Director: Louise Saladino


Louise Saladino, DNP, RN, CCRN
Clinical Operations Director, Cardiology Nursing

Duke University Hospital
Durham, North Carolina

Experience and Activities

Chapter Membership

  • Triangle Chapter, 2007-present
    • President, 2013-2015
    • Secretary, 2012-2013
    • Community Outreach chair, 2008-2012
  • Palm Beach County Chapter, 2001-2007
    • Education chair, 2005-2007

AACN Commitment and Involvement in the Past 3 Years

Includes how the candidate integrated AACN's mission and work into her current role and practice. Local and national volunteer activities are listed, if applicable.

  • Circle of Excellence award reviewer, Excellence in Educational Programming, 2012, 2013
  • Circle of Excellence award recipient, 2012

Key Professional Activities Outside AACN in the Past 3 Years 

Includes involvement with other professional organizations, teaching and/or speaking.

  • Saladino L, Gosselin T. Budgeting nursing time to support unit-based clinical inquiry. AACN Adv Crit Care. 2014;25(3):1-6. 
  • Podium, “Creating and Sustaining a Culture of Safety.” Duke Medicine Patient Safety and Quality Conference, Durham, North Carolina, March 2014
  • Webinar: “Duke Heart Center Strategy for Addressing Alarm Management/Fatigue.” Duke Heart Network. November 2013.
  • Saladino L, Pickett LC, Frush K, Mall A, Champagne M. Evaluation of implementation of a comprehensive unit based safety program (CUSP) in a critical care unit. J Nurs Care Qual. 2013;2-13;28(2):139-146. 
  • Alton M, Murphy C, Saladino L. Duke Patient Safety Office: HRET TeamSTEPPS Master Trainer Course. “Open Discussion Forum - TeamSTEPPS at Duke Medicine,” September 2012 (panel member)


Issues Statement

AACN has been and always will be a leader in championing nursing as a profession. We need to renew our focus and strengthen our voice in this regard. We will be challenged to represent this message as nursing faces substantial changes in the years ahead. Empowering, emboldening and educating nurses to face the changing healthcare landscape will equip them for these challenges. Financial implications will be a reality for many of our healthcare organizations. Nurses will be confronted with the challenge of continuing to provide high-quality care with potentially fewer or changing resources. As nursing professionals, our responsibility is to ensure that our patients are not negatively affected by these changes. We have the ability to proactively accept these challenges as opportunities. We can lead these changes, whether through discovery of innovative care delivery models or increasing collaboration with other disciplines to new and improved partnerships.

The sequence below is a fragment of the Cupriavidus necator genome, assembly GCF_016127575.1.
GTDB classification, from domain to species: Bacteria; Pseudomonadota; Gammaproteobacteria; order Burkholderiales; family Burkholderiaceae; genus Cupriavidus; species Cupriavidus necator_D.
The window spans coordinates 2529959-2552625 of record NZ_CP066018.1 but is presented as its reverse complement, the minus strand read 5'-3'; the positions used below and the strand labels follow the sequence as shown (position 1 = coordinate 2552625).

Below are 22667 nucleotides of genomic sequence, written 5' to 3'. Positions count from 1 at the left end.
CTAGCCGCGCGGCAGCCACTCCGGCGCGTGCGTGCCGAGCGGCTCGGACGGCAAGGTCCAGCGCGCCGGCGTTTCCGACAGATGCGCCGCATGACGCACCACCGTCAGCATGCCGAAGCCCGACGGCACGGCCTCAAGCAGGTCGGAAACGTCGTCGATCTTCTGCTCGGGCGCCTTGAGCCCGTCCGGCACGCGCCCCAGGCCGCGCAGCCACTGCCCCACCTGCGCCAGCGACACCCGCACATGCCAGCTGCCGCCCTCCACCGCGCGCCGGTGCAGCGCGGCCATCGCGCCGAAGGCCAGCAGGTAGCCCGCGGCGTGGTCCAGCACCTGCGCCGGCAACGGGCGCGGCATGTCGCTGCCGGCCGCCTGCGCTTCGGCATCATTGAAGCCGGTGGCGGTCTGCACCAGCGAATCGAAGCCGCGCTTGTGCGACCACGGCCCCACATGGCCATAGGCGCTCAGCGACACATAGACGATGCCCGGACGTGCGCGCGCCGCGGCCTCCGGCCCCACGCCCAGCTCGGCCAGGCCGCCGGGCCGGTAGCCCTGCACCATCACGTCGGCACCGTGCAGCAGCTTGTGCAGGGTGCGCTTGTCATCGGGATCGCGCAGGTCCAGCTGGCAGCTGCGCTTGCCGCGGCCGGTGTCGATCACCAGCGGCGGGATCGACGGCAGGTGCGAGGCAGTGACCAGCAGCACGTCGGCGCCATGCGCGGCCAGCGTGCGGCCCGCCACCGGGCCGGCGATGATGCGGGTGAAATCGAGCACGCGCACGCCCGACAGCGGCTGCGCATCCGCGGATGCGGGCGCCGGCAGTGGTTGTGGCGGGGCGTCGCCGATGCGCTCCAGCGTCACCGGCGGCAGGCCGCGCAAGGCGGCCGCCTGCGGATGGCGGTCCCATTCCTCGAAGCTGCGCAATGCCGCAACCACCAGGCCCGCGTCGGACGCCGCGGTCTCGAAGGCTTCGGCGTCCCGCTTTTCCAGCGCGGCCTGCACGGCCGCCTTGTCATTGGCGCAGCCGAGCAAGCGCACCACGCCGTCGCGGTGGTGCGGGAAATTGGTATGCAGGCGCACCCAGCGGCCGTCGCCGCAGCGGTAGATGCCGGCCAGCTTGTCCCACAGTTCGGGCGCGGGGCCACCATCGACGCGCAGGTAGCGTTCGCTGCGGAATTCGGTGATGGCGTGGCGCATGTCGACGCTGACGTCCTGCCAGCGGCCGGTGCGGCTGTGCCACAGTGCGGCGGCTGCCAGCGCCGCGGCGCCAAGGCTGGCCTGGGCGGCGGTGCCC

Most importantly, we must remain leaders in our pursuit of safe, quality care delivery. We are privileged to have a professional organization that is one of the largest in the world. We have tools and resources available to us, and we need to advocate for their use. Particularly important to the work ahead will be use of “standards of establishing and sustaining healthy work environments” and ensuring that we are using the Synergy Model to make the best decisions for our patients. Healthcare is undoubtedly complex and expensive, but with a renewed focus on our professional accountability to our patients and to each other, we can face these challenges. More importantly, we can ensure that we do not lose the momentum or focus on providing compassionate, high-quality care and represent our profession with a standard of excellence.

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